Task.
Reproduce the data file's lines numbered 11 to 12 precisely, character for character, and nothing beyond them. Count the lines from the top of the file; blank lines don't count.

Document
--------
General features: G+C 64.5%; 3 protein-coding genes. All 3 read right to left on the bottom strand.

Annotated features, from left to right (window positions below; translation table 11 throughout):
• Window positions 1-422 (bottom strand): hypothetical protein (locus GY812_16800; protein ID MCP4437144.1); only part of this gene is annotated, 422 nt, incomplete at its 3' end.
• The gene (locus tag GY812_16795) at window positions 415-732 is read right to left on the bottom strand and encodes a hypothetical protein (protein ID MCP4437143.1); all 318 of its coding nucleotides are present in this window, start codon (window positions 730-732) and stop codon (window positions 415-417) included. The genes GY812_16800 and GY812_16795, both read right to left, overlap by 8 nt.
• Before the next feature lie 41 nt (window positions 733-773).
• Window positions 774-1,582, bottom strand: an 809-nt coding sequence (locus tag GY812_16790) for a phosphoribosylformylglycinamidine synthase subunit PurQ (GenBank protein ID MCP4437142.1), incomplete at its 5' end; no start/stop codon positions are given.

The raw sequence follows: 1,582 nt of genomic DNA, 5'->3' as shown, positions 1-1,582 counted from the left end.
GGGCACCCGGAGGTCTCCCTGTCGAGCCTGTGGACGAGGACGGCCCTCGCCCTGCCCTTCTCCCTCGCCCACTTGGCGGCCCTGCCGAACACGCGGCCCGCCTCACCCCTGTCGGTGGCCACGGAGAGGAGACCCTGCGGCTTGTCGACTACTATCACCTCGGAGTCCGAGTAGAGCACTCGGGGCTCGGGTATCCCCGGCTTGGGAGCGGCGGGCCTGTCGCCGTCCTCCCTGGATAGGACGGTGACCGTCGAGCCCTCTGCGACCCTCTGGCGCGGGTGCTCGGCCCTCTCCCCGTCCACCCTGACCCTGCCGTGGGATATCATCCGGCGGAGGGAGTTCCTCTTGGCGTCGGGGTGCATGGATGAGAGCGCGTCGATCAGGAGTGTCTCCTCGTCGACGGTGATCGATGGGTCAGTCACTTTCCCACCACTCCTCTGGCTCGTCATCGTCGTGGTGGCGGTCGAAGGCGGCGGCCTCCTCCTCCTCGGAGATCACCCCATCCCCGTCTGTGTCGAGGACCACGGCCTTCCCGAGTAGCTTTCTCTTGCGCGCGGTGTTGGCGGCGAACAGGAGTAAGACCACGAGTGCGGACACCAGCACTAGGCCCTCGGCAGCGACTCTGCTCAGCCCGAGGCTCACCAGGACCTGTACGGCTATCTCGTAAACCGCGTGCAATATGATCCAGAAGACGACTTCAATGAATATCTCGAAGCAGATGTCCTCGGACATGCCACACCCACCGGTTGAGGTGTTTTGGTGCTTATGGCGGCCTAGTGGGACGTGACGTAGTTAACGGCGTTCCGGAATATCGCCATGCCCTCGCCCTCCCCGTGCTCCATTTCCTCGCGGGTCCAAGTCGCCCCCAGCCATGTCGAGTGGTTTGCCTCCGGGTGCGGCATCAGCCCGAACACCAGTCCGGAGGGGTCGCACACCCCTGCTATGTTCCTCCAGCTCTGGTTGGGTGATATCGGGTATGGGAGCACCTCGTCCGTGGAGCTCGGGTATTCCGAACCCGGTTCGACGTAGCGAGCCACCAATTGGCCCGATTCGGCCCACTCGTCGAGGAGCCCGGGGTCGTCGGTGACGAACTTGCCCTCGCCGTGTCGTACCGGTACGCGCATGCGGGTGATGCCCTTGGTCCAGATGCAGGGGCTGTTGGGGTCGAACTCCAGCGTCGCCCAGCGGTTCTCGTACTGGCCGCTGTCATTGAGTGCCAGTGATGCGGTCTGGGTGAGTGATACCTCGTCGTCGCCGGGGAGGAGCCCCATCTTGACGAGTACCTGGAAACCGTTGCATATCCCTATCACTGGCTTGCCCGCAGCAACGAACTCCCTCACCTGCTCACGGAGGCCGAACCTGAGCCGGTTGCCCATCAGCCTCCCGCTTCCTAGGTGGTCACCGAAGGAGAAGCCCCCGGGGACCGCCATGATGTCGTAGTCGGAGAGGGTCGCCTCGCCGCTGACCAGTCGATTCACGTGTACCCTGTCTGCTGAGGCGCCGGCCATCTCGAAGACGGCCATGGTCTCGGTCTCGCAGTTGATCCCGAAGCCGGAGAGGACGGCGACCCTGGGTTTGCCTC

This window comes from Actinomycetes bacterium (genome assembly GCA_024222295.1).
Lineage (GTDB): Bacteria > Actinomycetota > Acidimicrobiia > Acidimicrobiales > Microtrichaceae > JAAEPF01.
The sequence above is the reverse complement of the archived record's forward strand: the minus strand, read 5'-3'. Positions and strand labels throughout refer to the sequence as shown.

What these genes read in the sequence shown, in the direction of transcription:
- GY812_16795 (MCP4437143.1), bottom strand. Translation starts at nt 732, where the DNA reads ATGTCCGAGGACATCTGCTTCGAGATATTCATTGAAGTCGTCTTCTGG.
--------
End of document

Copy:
The sequence above is the reverse complement of the archived record's forward strand: the minus strand, read 5'-3'. Positions and strand labels throughout refer to the sequence as shown.

What these genes read in the sequence shown, in the direction of transcription: